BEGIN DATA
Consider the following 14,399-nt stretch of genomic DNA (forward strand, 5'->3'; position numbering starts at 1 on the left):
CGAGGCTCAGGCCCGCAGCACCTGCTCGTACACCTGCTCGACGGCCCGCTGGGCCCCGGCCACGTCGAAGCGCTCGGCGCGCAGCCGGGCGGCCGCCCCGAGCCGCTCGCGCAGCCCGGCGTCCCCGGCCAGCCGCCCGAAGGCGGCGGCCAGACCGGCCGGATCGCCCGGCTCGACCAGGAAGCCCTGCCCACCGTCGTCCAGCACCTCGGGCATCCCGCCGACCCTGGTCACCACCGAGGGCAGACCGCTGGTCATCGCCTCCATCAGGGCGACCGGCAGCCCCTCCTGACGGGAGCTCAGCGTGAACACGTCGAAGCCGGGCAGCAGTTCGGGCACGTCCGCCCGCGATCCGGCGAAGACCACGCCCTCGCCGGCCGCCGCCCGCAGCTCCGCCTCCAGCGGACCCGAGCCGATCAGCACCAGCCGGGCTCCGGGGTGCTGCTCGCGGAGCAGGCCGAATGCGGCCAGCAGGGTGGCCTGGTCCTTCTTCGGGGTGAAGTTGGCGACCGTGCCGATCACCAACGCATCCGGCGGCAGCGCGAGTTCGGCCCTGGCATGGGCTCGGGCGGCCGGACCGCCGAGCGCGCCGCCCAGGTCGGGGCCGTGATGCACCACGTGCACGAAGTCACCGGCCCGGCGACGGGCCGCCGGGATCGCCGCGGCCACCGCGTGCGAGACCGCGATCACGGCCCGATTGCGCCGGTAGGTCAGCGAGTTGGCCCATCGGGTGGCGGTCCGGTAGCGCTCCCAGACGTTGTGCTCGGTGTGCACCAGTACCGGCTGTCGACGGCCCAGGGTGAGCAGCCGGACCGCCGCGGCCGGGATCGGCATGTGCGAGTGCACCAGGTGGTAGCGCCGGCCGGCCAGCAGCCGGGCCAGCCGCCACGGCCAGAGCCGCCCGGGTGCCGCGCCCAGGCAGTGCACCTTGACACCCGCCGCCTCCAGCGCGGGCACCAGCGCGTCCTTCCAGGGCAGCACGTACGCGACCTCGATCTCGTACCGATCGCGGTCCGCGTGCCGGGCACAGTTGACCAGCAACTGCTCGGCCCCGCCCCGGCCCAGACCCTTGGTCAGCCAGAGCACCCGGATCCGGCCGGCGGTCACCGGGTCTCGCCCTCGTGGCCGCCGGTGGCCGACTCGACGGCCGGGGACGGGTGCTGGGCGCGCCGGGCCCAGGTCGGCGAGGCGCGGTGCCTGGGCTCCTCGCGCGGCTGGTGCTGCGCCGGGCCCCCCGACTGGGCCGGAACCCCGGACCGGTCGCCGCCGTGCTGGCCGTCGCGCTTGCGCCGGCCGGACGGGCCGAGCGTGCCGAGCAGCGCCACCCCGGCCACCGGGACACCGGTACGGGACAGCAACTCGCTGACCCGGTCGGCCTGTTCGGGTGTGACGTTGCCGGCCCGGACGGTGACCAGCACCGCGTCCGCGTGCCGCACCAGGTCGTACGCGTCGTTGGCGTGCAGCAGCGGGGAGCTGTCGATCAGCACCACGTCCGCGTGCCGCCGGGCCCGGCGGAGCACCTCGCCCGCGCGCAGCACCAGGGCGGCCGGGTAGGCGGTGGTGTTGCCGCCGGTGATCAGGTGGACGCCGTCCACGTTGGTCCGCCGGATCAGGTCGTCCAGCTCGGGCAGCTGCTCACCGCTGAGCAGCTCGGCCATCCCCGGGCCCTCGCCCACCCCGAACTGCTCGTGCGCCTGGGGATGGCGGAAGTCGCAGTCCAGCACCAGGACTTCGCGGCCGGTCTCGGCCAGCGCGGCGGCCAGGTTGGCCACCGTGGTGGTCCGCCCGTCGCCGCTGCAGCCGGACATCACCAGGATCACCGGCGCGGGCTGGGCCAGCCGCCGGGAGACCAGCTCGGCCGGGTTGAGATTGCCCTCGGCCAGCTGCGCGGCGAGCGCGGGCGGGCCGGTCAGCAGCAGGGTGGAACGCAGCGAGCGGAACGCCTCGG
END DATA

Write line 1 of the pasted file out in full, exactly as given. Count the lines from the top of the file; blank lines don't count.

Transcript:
Consider the following 14,399-nt stretch of genomic DNA (forward strand, 5'->3'; position numbering starts at 1 on the left):